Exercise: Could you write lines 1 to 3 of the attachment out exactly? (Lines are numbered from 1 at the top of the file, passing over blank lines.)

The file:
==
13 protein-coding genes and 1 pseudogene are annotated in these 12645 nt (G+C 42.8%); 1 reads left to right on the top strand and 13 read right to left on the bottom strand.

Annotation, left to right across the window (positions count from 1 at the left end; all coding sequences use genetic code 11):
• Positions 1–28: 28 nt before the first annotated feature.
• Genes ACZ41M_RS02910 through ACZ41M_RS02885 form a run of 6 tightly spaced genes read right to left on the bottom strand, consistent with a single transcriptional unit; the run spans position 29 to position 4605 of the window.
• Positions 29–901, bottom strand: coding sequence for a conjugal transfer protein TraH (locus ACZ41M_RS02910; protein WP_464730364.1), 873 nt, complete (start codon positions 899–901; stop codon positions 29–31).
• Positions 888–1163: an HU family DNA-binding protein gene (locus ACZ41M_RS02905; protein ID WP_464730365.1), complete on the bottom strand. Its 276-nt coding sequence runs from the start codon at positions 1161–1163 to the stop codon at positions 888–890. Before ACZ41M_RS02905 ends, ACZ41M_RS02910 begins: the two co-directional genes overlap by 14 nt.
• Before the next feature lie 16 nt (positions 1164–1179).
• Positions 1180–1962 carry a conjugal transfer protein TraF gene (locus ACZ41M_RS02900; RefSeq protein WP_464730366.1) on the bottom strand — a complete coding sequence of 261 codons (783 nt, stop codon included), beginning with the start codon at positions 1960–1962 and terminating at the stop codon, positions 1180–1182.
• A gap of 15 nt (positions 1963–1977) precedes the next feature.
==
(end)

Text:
13 protein-coding genes and 1 pseudogene are annotated in these 12645 nt (G+C 42.8%); 1 reads left to right on the top strand and 13 read right to left on the bottom strand.

Annotation, left to right across the window (positions count from 1 at the left end; all coding sequences use genetic code 11):
• Positions 1–28: 28 nt before the first annotated feature.